Addressing the FRC’s audit quality review with technology
No-one could deny that 2020 was a turbulent and disruptive year for the audit sector. The audit sector went on trial both figuratively and physically with strong evidence continuing to stack up against the industry in the shape of widely publicised accounting scandals of company’s such as Carillion and Patisserie Valerie. Article after article illustrated the public’s growing disillusionment and calls from regulators for audit reform strengthened. All this noise has collectively supported the case for a much more urgent shake-up of the audit sector.
November 2020 saw The Financial Reporting Council’s (FRC) report, ‘Developments in Audit’, into the state of the profession, label audit quality as ‘unacceptably inconsistent’. Their annual review described 2020 as the year that ‘challenged the resilience of the audit firms both financially and operationally’ and identified the following key issues facing the audit sector:
- Inconsistent audit quality
- Audit market health and resilience
- Covid-19 pandemic
So, how can audit firms best addresses these challenges?
The audit sector stands at the pinnacle of a period of intense and broad-reaching change which must be driven by increased digitisation and better access to client data. Now, ahead of the imminent release of the department for Business, Energy & Industrial Strategy’s (BEIS) whitepaper on audit reform, we examine how technologies, like Engine B, can help to tackle the pressing issues discussed in the FRC’s audit report.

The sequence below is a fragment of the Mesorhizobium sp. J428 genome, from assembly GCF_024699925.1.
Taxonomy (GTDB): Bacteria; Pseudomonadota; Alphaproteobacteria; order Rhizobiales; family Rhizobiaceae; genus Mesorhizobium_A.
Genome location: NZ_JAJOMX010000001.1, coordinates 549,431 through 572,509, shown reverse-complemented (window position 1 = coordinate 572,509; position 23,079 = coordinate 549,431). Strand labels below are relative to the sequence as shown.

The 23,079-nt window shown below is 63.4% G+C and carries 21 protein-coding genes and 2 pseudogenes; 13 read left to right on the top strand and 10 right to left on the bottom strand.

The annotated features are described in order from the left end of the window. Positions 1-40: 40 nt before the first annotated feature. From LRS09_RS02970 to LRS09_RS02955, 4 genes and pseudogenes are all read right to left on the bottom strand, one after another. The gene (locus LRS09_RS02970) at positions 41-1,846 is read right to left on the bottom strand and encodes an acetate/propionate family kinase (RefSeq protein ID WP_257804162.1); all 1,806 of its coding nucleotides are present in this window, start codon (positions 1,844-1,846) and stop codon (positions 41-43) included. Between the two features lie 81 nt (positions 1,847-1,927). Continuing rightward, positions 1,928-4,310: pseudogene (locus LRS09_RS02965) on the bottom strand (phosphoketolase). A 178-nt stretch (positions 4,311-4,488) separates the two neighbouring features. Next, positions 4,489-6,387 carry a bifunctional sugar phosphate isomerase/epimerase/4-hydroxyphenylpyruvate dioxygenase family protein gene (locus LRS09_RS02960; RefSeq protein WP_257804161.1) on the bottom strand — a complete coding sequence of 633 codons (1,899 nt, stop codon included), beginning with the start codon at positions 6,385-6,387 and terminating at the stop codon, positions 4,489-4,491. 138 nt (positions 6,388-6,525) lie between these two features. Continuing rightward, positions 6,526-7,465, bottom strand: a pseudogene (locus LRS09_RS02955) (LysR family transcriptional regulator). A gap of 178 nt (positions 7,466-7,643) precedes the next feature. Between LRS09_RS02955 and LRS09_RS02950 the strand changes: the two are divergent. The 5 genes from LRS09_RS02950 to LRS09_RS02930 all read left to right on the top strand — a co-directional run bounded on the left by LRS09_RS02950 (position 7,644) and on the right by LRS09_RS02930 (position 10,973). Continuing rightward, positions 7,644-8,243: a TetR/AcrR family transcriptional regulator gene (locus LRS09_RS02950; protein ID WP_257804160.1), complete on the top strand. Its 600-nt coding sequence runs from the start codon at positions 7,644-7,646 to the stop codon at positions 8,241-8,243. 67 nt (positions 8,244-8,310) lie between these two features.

FRC Audit Review: Inconsistent audit quality
“49 out of the 130 audits inspected in our 2019/20 inspection cycle, primarily covering audits with year-ends between July 2018 and June 2019, required either improvement or significant improvement.” (FRC)
The notion of technological progress is not new for the industry with ever-increasing expectations around the use of digital technology by auditors. Already, many firms automate processes like replacing manually reconciling documents and checking figures. But for the most part, technology is being used to improve already established processes rather than to transform them. The industry needs to move away from relying on the same outdated, laborious and time-consuming practices to analyse twenty-first-century volumes of data and satisfy growing pressure from clients. Essentially, auditors are not yet using technology as a way to enhance decision-making, but more as the next step up from a pen and paper. This is where Engine B comes into play. Engine B’s audit technologies deliver a unique opportunity for audit firms to truly transform these systematic, inefficient practices and vastly improve the consistency of their audits.